In music performance and education, thumb position, not a traditional position, is a stringed instrument playing technique used to facilitate playing in the upper register of the double bass, cello, and related instruments, such as the electric upright bass. To play passages in this register, the player shifts his or her hand out from behind the neck and curves the hand, using the side of the thumb to press down the string; in effect, the side of the thumb becomes a movable nut (capo).
On double bass
For the double bass, thumb position is used when playing above high G (on the third ledger line in bass clef notation for the double bass). To play passages in this register, the player shifts his hand out from behind the neck and flattens it out, using the side of the thumb to press down the string. When playing in thumb position, the use of the fourth finger is replaced by the third finger, as the fourth finger becomes too short to produce a reliable tone. Bass instruction books often teach thumb position by having the player place the left-hand thumb on the high G note (on the third leger line in bass clef notation), so that the 1st, 2nd, and 3rd finger can then play the Ab, A, and Bb. Once in this position, other notes can be accessed with slight modifications; the B or C (above the G) can be played by making a larger space between the thumb and the first finger; a player with a large hand may even be able to play a high D with their thumb still holding down the G, if they stretch their hand fully open.
In this same position, notes below the G can also be played. By barring the thumb across the G and D strings, the G and D notes can be played in quick succession. Alternatively, notes on the D string can be performed in quick alternation with notes on the G string. While traditional methods rarely discuss playing on the A or E string in thumb position, French pedagogue Francois Rabbath (and his disciples such as Paul Ellison) advocate the performance of notes on the A and E strings. While introductory manuals start teaching thumb position by stopping the G string on the high G, any of the notes on the upper part of the fingerboard can be stopped and held by the thumb.
One issue with the use of thumb position is that it is harder to produce vibrato with the thumb than with the fingers, because fingers have much fleshier pads than the side of the thumb. While the difference between the vibrato sound produced by the fingers and the thumb may not be noticeable in a passage of moving notes, if there is a held note which is stopped by the thumb, which is vibrated, the difference may be noticeable. As such, some players use finger substitution to replace the thumb with one of the fingers.
Other bass instruments
Electric bassists such as Brian Bromberg and Steve Bailey have applied the thumb position technique to their instruments, due to the fact that they share a common tuning. In the jazz world, many bassists from the 1970s onward play both instruments, sometimes with equal proficiency (e.g. Stanley Clarke). The advantage of using thumb position on the bass guitar is that the left hand can cover two octaves or more without shifting position, which facilitates complex passages.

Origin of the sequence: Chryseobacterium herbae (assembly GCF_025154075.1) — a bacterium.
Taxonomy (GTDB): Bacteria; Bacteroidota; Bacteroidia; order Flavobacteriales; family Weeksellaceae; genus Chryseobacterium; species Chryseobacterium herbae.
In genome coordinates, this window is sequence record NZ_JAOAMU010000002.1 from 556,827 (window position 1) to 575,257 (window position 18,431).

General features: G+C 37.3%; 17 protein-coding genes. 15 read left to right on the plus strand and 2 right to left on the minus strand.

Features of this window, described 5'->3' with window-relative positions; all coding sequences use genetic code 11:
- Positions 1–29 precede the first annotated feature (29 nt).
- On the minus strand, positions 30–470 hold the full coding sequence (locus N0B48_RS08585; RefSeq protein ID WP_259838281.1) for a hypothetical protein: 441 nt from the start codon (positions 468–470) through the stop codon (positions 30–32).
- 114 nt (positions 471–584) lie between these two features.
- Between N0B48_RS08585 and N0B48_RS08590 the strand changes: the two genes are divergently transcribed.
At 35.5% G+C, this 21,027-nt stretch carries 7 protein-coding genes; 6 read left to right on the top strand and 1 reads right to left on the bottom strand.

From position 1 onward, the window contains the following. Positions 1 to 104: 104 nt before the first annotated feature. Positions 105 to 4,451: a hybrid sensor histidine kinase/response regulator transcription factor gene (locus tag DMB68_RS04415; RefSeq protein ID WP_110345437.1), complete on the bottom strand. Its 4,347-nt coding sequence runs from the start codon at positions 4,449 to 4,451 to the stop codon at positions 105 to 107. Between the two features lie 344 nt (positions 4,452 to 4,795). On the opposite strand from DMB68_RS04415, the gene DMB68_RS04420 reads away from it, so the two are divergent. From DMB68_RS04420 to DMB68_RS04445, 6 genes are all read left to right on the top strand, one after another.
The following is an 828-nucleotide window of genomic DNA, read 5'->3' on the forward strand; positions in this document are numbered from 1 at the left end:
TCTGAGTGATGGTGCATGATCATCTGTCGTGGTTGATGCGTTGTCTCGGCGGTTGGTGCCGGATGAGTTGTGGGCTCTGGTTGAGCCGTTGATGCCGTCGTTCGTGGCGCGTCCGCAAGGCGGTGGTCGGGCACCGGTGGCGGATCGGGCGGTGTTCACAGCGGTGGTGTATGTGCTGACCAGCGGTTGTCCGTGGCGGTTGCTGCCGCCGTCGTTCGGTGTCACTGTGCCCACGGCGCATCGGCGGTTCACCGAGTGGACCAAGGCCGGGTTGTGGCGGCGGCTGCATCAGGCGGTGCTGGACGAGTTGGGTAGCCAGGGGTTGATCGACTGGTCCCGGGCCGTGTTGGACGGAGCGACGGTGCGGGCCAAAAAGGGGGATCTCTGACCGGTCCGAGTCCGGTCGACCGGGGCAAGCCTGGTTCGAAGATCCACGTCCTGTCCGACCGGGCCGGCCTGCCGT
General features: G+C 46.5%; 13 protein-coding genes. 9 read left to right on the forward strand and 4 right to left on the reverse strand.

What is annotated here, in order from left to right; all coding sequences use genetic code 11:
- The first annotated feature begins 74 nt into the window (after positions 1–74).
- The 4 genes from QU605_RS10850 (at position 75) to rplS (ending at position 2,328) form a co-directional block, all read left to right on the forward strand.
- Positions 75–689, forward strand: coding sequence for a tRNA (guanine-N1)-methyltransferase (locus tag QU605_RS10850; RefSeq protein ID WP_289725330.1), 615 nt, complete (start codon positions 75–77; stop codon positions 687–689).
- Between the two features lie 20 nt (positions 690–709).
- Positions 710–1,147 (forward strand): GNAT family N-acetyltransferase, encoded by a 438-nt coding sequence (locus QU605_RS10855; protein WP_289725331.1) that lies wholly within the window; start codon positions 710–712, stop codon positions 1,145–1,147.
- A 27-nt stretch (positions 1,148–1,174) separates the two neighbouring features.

With the cello, in the "neck" positions (which use just less than half of the fingerboard, nearest the top of the instrument), the thumb rests on the back of the neck. However, in thumb position, the thumb usually rests alongside the fingers on the string and the side of the thumb is used to play notes, along with the other left-hand fingers. The fingers are normally held curved with each knuckle bent, with the fingertips in contact with the string. If a finger is required on two (or more) strings at once to play perfect fifths (in double stops or chords) it is used flat. In slower, or more expressive playing, the contact point can move slightly away from the nail to the pad of the finger, allowing a fuller vibrato.
Thumb position can be, and is (by virtue of the requirements of the extensive repertoire) employed many times, and not only in the higher range of the instrument. [emphasis added]—Potter, 
The cello thumb position is introduced on the second or half-string harmonic, because of the ease with which this note may be found, the succession of notes from seventh to thumb position being in "a natural sequence and range," and the stretch required to reach seventh position without removing the thumb from the neck. Bylsma attributes the tendency of many composers of the 19th century to prescribe thumb position only on the A string to the fact that they were not string players (in contrast to Boccherini, for example, who routinely used A and D, and also used G).
In thumb position, the, "'standard' finger pattern," between the thumb, first and second fingers, is whole, whole, and half tone. Thus if the thumb is placed on A, the index and middle fingers are placed on B and C.
As with the double bass, one issue with the use of thumb position is that it is harder to produce vibrato with the thumb than with the fingers, because fingers have much fleshier pads than the side of the thumb. Some cellists use finger substitution to replace the thumb with one of the fingers.